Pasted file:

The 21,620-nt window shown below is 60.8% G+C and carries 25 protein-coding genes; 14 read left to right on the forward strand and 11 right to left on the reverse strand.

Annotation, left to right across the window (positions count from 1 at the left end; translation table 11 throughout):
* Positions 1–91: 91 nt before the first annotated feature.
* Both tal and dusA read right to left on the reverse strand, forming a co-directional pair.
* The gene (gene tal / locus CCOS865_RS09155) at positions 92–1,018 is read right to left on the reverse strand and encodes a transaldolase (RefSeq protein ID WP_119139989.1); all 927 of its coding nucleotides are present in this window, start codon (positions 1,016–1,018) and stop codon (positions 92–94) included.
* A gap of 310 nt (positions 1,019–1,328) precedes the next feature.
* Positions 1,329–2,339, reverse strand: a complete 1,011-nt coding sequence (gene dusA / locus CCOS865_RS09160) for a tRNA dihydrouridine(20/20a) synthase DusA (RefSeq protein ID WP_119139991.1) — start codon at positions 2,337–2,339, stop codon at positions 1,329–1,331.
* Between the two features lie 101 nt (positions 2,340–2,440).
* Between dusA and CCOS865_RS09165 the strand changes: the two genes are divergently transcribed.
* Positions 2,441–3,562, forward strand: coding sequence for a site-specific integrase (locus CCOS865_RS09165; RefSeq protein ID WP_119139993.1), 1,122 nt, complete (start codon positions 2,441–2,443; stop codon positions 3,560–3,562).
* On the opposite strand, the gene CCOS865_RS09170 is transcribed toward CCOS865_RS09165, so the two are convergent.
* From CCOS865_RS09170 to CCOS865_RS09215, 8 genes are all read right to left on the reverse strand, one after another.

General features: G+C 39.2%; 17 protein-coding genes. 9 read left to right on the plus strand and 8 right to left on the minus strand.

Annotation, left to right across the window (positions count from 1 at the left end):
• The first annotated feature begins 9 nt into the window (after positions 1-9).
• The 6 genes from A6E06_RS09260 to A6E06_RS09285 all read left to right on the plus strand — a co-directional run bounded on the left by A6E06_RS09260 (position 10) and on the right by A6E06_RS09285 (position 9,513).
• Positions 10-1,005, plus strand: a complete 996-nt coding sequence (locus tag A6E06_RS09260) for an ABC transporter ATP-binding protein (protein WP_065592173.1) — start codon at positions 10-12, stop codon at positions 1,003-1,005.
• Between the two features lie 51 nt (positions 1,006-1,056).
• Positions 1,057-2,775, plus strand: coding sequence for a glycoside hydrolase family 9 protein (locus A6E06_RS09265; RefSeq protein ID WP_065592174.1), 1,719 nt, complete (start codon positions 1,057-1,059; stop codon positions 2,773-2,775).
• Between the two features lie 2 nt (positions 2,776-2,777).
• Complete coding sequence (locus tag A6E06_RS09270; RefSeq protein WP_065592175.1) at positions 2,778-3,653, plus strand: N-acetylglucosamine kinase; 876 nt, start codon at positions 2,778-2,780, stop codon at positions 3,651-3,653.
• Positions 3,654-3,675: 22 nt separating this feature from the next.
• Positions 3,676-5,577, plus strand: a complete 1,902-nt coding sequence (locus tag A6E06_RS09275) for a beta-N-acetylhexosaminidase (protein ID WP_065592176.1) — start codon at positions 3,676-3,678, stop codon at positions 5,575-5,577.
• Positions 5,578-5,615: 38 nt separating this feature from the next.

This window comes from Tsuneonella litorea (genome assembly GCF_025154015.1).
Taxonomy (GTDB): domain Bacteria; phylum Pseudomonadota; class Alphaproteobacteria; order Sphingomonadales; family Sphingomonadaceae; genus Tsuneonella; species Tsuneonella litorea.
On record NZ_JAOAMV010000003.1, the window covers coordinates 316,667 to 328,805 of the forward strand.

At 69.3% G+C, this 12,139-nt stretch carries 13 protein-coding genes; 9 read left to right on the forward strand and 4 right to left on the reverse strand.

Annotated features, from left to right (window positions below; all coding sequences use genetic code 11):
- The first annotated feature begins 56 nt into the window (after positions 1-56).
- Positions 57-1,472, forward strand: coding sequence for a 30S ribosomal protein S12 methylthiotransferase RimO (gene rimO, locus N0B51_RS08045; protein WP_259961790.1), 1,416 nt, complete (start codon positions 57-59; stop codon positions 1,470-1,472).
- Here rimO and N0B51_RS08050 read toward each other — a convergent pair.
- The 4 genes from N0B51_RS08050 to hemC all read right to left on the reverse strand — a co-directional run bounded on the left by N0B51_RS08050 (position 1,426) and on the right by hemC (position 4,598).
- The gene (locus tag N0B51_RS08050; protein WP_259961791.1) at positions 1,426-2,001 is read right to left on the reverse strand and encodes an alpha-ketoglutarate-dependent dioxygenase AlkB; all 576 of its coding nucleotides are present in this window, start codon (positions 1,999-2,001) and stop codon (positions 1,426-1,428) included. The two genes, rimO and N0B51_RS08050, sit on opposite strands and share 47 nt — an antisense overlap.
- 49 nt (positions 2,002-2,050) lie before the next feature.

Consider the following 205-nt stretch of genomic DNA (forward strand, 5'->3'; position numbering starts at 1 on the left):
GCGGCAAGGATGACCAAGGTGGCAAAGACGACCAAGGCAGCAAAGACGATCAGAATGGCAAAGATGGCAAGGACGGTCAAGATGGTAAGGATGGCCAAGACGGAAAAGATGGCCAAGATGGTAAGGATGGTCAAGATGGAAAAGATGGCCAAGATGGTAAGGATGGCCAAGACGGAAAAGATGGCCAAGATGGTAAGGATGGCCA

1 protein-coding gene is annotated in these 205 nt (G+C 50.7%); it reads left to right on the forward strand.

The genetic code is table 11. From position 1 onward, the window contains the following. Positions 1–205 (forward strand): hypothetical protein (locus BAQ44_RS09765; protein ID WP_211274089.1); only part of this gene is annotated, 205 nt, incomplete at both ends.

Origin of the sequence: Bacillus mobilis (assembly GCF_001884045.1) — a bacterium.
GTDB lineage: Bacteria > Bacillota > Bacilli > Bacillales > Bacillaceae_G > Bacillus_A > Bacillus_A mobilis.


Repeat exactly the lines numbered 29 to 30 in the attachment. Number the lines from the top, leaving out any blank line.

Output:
Annotated features, from left to right (window positions below; all coding sequences use genetic code 11):
- The first annotated feature begins 56 nt into the window (after positions 1-56).